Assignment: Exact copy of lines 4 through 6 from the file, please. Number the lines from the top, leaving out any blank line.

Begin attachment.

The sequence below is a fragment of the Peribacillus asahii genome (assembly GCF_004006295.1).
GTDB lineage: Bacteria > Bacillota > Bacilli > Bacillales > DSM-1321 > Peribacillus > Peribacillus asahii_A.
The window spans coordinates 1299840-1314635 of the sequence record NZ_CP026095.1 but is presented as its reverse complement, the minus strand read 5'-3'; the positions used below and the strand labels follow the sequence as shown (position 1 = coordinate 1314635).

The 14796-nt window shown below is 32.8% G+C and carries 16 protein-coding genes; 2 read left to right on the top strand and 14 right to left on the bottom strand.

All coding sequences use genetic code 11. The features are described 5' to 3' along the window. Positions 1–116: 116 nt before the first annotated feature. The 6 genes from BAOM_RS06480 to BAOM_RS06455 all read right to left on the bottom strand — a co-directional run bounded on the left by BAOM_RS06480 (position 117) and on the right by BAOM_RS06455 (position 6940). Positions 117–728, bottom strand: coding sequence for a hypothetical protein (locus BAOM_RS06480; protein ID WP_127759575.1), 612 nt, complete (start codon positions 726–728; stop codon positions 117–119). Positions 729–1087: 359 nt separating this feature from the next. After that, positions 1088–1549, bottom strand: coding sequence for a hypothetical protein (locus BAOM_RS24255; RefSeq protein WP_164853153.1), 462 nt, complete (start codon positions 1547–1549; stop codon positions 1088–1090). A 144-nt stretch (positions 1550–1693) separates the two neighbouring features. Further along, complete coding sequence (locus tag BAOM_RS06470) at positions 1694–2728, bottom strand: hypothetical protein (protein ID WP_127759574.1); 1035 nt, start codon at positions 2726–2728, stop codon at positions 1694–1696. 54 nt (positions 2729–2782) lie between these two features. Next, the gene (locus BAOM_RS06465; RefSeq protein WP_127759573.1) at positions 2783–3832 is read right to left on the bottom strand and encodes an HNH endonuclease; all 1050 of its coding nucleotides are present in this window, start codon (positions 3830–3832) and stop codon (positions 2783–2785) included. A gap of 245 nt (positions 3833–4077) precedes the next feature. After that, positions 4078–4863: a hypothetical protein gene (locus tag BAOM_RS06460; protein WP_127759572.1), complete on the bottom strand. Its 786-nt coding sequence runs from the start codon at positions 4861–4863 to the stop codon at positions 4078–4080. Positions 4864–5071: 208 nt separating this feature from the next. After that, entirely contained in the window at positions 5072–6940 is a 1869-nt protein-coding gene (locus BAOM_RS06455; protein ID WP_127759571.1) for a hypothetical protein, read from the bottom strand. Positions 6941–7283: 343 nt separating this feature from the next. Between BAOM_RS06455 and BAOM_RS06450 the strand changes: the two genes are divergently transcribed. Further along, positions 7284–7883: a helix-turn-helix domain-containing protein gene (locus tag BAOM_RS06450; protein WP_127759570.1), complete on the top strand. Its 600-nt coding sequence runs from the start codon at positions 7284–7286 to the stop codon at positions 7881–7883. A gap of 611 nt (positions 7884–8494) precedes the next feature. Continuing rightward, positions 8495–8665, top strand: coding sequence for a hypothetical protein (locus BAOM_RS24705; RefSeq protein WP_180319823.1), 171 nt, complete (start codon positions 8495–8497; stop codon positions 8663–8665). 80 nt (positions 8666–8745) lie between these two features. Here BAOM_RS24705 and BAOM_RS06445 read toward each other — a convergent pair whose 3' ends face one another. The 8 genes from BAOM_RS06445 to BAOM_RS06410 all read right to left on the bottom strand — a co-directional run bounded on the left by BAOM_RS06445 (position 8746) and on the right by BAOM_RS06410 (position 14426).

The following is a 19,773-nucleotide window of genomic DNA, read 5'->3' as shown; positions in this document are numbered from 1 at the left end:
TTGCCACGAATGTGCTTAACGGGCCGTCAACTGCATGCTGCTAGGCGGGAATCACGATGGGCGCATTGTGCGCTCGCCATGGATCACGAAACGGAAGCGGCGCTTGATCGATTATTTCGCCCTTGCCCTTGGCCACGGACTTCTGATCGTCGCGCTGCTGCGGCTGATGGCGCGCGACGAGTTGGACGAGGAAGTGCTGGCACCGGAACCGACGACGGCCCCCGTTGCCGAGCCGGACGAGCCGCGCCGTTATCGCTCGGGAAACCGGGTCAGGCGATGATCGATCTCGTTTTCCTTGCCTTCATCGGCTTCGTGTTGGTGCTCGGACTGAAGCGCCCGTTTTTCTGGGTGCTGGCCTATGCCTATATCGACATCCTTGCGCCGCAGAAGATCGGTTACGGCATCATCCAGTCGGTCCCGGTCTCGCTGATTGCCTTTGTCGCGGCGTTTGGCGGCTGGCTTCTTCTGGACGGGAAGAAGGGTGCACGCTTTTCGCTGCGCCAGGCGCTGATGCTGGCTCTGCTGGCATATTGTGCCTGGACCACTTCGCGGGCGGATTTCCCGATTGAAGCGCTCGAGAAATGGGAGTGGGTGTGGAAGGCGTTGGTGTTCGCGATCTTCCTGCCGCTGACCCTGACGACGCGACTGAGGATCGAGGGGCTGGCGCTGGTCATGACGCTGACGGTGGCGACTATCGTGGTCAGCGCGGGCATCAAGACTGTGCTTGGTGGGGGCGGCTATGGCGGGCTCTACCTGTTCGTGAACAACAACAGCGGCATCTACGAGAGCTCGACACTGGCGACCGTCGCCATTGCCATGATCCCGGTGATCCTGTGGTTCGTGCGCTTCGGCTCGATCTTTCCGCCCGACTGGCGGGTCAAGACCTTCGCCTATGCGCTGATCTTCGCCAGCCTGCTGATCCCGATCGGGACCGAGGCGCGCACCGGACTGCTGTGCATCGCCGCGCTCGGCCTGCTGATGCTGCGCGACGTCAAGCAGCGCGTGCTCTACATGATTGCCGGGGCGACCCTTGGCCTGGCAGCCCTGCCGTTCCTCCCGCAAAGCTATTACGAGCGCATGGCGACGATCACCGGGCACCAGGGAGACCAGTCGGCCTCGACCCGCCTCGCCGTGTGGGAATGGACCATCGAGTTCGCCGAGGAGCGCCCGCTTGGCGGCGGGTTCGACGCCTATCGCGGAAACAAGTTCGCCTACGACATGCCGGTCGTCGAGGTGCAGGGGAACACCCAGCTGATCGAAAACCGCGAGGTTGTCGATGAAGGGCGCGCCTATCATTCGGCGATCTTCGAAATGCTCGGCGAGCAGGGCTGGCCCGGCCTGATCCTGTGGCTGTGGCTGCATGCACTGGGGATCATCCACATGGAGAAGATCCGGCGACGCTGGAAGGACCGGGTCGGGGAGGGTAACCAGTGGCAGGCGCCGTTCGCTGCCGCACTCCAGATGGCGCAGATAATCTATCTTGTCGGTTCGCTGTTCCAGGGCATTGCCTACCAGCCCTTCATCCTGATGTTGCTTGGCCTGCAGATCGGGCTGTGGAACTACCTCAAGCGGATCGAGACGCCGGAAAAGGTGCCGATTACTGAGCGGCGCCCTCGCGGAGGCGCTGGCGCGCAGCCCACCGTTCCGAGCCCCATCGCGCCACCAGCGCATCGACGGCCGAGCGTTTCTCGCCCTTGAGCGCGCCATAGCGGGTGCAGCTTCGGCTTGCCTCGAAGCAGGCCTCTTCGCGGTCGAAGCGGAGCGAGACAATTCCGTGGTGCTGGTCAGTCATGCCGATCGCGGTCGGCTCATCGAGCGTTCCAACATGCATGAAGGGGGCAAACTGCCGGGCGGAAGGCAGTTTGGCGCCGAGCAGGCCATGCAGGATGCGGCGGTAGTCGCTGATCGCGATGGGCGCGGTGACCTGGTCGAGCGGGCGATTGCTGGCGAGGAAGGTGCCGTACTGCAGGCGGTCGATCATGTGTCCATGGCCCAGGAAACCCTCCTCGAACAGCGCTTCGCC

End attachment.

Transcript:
The 14796-nt window shown below is 32.8% G+C and carries 16 protein-coding genes; 2 read left to right on the top strand and 14 right to left on the bottom strand.

All coding sequences use genetic code 11. The features are described 5' to 3' along the window. Positions 1–116: 116 nt before the first annotated feature. The 6 genes from BAOM_RS06480 to BAOM_RS06455 all read right to left on the bottom strand — a co-directional run bounded on the left by BAOM_RS06480 (position 117) and on the right by BAOM_RS06455 (position 6940). Positions 117–728, bottom strand: coding sequence for a hypothetical protein (locus BAOM_RS06480; protein ID WP_127759575.1), 612 nt, complete (start codon positions 726–728; stop codon positions 117–119). Positions 729–1087: 359 nt separating this feature from the next. After that, positions 1088–1549, bottom strand: coding sequence for a hypothetical protein (locus BAOM_RS24255; RefSeq protein WP_164853153.1), 462 nt, complete (start codon positions 1547–1549; stop codon positions 1088–1090). A 144-nt stretch (positions 1550–1693) separates the two neighbouring features. Further along, complete coding sequence (locus tag BAOM_RS06470) at positions 1694–2728, bottom strand: hypothetical protein (protein ID WP_127759574.1); 1035 nt, start codon at positions 2726–2728, stop codon at positions 1694–1696. 54 nt (positions 2729–2782) lie between these two features. Next, the gene (locus BAOM_RS06465; RefSeq protein WP_127759573.1) at positions 2783–3832 is read right to left on the bottom strand and encodes an HNH endonuclease; all 1050 of its coding nucleotides are present in this window, start codon (positions 3830–3832) and stop codon (positions 2783–2785) included. A gap of 245 nt (positions 3833–4077) precedes the next feature. After that, positions 4078–4863: a hypothetical protein gene (locus tag BAOM_RS06460; protein WP_127759572.1), complete on the bottom strand. Its 786-nt coding sequence runs from the start codon at positions 4861–4863 to the stop codon at positions 4078–4080. Positions 4864–5071: 208 nt separating this feature from the next. After that, entirely contained in the window at positions 5072–6940 is a 1869-nt protein-coding gene (locus BAOM_RS06455; protein ID WP_127759571.1) for a hypothetical protein, read from the bottom strand. Positions 6941–7283: 343 nt separating this feature from the next. Between BAOM_RS06455 and BAOM_RS06450 the strand changes: the two genes are divergently transcribed. Further along, positions 7284–7883: a helix-turn-helix domain-containing protein gene (locus tag BAOM_RS06450; protein WP_127759570.1), complete on the top strand. Its 600-nt coding sequence runs from the start codon at positions 7284–7286 to the stop codon at positions 7881–7883. A gap of 611 nt (positions 7884–8494) precedes the next feature. Continuing rightward, positions 8495–8665, top strand: coding sequence for a hypothetical protein (locus BAOM_RS24705; RefSeq protein WP_180319823.1), 171 nt, complete (start codon positions 8495–8497; stop codon positions 8663–8665). 80 nt (positions 8666–8745) lie between these two features. Here BAOM_RS24705 and BAOM_RS06445 read toward each other — a convergent pair whose 3' ends face one another. The 8 genes from BAOM_RS06445 to BAOM_RS06410 all read right to left on the bottom strand — a co-directional run bounded on the left by BAOM_RS06445 (position 8746) and on the right by BAOM_RS06410 (position 14426).

The following is a 19,773-nucleotide window of genomic DNA, read 5'->3' as shown; positions in this document are numbered from 1 at the left end: